What’s Really Going on in Syria

For the past month conflict in Syria has been in the forefront of American minds, but where and how did it all start?

Unrest in Syria began in March 2011 with two major protests. The first, which is referred to as the “Day of Dignity”, demanded the release of political prisoners and the second the “Day of Rage”, where many civilians were shot dead by security forces. In May 2011, the government ended protests in major Syrian cities, which include Homs, Daraa and areas of Damascus. The government continued to enforce crackdown of protests, which led to the deaths of hundreds of civilians at the hands of the government. This event led to a response from President Obama who asked for the President of Syria, Bashar al-Assad, to step down.

In the coming months Syria was further sanctioned by other countries, resolutions were also brought up in the U.N. to bring a cease-fire in Syria, but these resolutions were continuously stopped by Russia and China which are allies to Syria.

In March 2012, a year after the beginning of conflict, the protesters, which are now identified as the Free Syrian Army, announced they are moving conflict from populated cities to less populated areas citing concerns for harm of civilians. Further discussion of U.N. resolutions took place, and seemed to have had an affect until June 21st  where Syrian Government shot down a Turkish jet, prompting a NATO response.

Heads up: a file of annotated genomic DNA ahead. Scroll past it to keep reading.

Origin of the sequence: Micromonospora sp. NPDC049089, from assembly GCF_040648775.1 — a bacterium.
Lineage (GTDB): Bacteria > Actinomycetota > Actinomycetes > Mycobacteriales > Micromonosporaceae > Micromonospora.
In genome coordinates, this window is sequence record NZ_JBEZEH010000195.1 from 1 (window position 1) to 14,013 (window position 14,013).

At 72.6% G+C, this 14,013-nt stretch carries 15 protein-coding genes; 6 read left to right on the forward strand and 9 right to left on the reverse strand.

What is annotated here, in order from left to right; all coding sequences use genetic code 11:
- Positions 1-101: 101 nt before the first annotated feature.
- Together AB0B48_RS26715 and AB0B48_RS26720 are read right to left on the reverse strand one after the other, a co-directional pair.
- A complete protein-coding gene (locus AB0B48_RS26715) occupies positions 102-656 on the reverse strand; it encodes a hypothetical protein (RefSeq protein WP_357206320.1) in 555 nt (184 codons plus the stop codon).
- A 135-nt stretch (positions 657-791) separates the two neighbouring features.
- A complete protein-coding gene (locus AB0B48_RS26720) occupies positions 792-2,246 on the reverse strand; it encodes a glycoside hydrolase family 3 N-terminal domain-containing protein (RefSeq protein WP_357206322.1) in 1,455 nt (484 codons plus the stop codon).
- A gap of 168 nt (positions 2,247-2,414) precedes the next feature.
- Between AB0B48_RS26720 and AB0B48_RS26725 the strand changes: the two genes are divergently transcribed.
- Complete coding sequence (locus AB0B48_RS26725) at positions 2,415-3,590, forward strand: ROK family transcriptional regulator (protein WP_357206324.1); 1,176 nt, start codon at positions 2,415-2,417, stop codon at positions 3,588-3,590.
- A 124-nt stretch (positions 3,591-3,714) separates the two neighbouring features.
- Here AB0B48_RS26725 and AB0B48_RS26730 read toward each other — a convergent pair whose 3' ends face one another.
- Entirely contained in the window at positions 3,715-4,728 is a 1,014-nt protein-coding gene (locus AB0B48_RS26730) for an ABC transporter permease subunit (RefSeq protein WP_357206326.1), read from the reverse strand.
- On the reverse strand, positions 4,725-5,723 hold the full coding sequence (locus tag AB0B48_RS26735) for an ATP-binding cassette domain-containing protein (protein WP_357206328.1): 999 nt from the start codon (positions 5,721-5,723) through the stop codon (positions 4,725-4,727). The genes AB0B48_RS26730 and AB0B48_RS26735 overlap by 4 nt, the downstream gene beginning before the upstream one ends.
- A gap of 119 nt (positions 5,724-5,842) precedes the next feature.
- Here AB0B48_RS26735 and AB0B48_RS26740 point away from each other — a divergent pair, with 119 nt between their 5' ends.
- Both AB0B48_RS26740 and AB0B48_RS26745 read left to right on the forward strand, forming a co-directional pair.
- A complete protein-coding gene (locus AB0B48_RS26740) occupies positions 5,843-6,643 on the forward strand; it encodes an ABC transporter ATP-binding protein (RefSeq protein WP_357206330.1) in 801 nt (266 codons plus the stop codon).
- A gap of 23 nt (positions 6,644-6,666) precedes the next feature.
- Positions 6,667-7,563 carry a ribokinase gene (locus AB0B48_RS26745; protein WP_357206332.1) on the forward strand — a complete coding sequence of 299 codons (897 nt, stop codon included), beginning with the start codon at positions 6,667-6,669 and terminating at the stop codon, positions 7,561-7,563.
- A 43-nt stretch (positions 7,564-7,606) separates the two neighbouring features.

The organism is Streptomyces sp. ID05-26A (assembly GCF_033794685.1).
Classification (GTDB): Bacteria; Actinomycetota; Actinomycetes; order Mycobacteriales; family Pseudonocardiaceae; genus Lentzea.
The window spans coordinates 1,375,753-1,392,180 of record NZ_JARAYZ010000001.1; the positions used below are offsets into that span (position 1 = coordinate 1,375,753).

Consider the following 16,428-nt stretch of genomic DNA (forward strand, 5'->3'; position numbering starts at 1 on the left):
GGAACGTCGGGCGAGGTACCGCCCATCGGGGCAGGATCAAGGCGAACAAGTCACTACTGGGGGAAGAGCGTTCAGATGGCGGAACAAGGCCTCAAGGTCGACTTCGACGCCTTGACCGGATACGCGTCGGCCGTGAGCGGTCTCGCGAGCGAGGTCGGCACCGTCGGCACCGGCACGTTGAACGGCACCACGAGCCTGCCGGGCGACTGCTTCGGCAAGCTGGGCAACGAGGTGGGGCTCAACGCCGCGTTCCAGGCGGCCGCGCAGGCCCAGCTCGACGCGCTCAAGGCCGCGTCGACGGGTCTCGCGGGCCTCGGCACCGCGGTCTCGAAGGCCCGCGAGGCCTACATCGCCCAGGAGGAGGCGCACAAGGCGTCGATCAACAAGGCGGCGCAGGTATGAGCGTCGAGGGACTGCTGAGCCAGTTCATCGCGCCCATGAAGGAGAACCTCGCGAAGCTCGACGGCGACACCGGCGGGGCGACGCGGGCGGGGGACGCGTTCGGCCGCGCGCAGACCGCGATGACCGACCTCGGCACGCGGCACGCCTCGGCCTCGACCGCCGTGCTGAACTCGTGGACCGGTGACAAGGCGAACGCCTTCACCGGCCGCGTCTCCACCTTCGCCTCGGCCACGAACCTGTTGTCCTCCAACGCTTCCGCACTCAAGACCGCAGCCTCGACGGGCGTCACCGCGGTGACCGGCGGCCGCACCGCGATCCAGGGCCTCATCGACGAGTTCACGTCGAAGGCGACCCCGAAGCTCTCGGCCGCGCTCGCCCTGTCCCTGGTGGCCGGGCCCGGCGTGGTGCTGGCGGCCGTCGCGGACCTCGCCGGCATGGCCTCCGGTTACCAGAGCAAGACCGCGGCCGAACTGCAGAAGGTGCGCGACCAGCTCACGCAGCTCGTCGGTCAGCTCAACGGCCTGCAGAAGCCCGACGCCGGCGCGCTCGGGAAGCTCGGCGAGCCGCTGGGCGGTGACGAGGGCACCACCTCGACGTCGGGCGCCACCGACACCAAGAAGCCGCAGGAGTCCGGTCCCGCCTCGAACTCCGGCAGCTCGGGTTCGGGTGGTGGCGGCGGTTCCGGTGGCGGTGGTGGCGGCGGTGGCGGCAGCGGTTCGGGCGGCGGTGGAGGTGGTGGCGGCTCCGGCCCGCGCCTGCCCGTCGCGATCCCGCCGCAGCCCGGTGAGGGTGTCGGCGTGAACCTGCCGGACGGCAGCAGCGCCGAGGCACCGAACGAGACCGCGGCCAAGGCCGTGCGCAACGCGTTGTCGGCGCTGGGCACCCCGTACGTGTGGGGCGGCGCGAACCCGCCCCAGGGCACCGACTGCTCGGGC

Killings continue on both sides, with top Assad officials being murdered, as well as the massacre of over one hundred people–half of them being children–by the government. Further escalation turned what was a few small battles, into a full-blown war.

In June 2012, Us officials concluded that Assad used chemical weapons as a means of warfare. France and the United Kingdom was the first to announce this news to the United Nations. By August 2012, unrest in Syria became a national news story and the topic of discussion at U.S. news outlets. It is noted that the U.S. launched a full investigation, along with the U.N. for claims of chemical weapons in Syria.

The outcome of Syria is still unknown as it is a continuing situation. To date, over 100,000 Syrians have been killed. And more are being killed each day.

A full detailed timeline of the Syrian Conflict can be found here.

Tatiana M. Brown, Vice President

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